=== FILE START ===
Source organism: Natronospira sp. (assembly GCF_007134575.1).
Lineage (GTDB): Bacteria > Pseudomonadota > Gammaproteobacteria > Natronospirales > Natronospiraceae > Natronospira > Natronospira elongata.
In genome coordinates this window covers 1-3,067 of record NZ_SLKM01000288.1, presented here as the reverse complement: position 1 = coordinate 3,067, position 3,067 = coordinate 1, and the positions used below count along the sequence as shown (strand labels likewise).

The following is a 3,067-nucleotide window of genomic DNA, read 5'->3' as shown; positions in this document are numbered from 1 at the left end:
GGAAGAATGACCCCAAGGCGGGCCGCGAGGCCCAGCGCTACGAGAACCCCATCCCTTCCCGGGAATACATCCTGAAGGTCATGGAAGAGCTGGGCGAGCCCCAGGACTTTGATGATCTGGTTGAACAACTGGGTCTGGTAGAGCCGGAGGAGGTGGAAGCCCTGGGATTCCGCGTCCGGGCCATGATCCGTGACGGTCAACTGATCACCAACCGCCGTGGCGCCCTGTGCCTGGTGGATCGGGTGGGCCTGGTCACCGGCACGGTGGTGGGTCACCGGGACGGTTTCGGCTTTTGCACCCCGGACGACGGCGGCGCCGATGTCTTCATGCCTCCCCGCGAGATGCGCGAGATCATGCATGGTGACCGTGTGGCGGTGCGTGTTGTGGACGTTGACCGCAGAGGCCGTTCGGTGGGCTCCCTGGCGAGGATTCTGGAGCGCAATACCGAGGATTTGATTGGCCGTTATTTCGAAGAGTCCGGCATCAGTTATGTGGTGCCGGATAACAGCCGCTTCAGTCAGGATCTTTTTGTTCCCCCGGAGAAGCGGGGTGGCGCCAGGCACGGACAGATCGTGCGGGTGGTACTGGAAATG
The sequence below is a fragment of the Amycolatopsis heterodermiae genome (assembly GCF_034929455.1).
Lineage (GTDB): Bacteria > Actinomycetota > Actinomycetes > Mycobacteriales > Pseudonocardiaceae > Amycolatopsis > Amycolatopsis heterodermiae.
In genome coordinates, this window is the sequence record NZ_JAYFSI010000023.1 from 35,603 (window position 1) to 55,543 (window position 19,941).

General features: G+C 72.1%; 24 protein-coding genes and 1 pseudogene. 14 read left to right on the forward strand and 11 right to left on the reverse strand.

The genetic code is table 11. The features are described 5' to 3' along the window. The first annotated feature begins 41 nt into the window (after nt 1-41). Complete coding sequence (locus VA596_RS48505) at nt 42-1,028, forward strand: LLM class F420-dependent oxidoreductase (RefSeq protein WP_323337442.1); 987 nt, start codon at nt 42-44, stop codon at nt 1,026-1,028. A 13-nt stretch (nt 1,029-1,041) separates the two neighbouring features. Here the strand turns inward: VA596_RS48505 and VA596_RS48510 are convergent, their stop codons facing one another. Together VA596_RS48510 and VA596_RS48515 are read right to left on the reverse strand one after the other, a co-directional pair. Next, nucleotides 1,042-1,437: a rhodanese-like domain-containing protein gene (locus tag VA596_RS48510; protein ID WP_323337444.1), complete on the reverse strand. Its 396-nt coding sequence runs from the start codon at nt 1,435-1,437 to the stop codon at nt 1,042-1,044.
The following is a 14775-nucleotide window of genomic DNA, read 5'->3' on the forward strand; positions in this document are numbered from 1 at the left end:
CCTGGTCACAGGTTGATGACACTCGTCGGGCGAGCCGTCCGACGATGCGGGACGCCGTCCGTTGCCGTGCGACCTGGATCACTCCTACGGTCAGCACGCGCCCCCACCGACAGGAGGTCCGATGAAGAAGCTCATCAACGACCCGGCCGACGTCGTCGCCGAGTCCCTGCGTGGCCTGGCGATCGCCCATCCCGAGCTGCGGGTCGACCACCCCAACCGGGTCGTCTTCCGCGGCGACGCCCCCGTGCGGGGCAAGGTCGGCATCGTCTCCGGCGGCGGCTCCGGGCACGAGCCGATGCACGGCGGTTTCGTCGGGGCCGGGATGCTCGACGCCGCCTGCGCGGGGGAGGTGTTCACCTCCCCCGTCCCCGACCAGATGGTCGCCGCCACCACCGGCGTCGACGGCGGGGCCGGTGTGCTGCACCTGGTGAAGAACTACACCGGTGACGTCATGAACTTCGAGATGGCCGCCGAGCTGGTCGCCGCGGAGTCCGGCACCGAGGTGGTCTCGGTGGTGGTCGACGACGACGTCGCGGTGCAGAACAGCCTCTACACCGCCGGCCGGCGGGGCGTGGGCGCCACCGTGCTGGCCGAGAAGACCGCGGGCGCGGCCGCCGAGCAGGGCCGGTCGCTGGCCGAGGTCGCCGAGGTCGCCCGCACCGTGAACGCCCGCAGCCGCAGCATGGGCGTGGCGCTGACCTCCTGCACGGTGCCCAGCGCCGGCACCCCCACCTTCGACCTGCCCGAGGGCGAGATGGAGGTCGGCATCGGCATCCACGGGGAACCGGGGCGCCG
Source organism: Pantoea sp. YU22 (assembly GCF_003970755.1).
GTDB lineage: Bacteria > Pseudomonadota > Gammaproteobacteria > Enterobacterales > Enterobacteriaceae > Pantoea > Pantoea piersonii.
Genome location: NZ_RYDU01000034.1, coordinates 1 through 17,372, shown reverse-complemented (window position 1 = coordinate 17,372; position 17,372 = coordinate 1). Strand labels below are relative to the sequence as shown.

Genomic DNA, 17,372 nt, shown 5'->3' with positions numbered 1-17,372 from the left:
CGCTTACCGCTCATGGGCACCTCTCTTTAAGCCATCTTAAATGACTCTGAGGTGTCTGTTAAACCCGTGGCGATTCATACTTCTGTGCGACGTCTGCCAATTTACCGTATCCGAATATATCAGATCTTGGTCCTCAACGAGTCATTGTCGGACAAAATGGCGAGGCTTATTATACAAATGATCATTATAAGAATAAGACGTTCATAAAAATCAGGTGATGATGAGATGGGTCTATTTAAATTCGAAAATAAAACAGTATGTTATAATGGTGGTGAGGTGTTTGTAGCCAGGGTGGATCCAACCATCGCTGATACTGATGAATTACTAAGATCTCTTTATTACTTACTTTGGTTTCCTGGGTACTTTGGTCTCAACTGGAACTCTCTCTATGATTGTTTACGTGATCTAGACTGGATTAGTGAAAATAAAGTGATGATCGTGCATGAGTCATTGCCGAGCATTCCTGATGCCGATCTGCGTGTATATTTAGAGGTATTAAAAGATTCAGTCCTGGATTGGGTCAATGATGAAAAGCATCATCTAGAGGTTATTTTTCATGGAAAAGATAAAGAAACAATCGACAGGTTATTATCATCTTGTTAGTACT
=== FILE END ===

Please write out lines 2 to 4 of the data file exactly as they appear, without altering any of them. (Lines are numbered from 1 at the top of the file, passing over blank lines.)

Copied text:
Lineage (GTDB): Bacteria > Pseudomonadota > Gammaproteobacteria > Natronospirales > Natronospiraceae > Natronospira > Natronospira elongata.
In genome coordinates this window covers 1-3,067 of record NZ_SLKM01000288.1, presented here as the reverse complement: position 1 = coordinate 3,067, position 3,067 = coordinate 1, and the positions used below count along the sequence as shown (strand labels likewise).

The following is a 3,067-nucleotide window of genomic DNA, read 5'->3' as shown; positions in this document are numbered from 1 at the left end: